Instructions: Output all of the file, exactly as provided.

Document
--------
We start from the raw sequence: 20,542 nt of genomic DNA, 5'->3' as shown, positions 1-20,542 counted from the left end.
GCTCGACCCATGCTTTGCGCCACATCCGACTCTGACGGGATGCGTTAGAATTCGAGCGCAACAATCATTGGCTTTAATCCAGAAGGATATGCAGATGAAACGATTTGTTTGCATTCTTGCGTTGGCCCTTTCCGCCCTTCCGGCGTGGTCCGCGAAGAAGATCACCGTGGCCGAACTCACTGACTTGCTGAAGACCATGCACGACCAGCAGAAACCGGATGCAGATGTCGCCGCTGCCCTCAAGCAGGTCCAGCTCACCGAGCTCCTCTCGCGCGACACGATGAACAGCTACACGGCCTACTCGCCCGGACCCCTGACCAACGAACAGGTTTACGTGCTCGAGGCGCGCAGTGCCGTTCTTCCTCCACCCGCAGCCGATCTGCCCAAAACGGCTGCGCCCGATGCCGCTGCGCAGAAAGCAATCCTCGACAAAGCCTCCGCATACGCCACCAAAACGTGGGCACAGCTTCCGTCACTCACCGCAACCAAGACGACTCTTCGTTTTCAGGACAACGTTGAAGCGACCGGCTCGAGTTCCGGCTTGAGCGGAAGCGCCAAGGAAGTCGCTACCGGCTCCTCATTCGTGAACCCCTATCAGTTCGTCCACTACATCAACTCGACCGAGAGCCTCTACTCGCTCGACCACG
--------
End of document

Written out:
We start from the raw sequence: 20,542 nt of genomic DNA, 5'->3' as shown, positions 1-20,542 counted from the left end.
GCTCGACCCATGCTTTGCGCCACATCCGACTCTGACGGGATGCGTTAGAATTCGAGCGCAACAATCATTGGCTTTAATCCAGAAGGATATGCAGATGAAACGATTTGTTTGCATTCTTGCGTTGGCCCTTTCCGCCCTTCCGGCGTGGTCCGCGAAGAAGATCACCGTGGCCGAACTCACTGACTTGCTGAAGACCATGCACGACCAGCAGAAACCGGATGCAGATGTCGCCGCTGCCCTCAAGCAGGTCCAGCTCACCGAGCTCCTCTCGCGCGACACGATGAACAGCTACACGGCCTACTCGCCCGGACCCCTGACCAACGAACAGGTTTACGTGCTCGAGGCGCGCAGTGCCGTTCTTCCTCCACCCGCAGCCGATCTGCCCAAAACGGCTGCGCCCGATGCCGCTGCGCAGAAAGCAATCCTCGACAAAGCCTCCGCATACGCCACCAAAACGTGGGCACAGCTTCCGTCACTCACCGCAACCAAGACGACTCTTCGTTTTCAGGACAACGTTGAAGCGACCGGCTCGAGTTCCGGCTTGAGCGGAAGCGCCAAGGAAGTCGCTACCGGCTCCTCATTCGTGAACCCCTATCAGTTCGTCCACTACATCAACTCGACCGAGAGCCTCTACTCGCTCGACCACG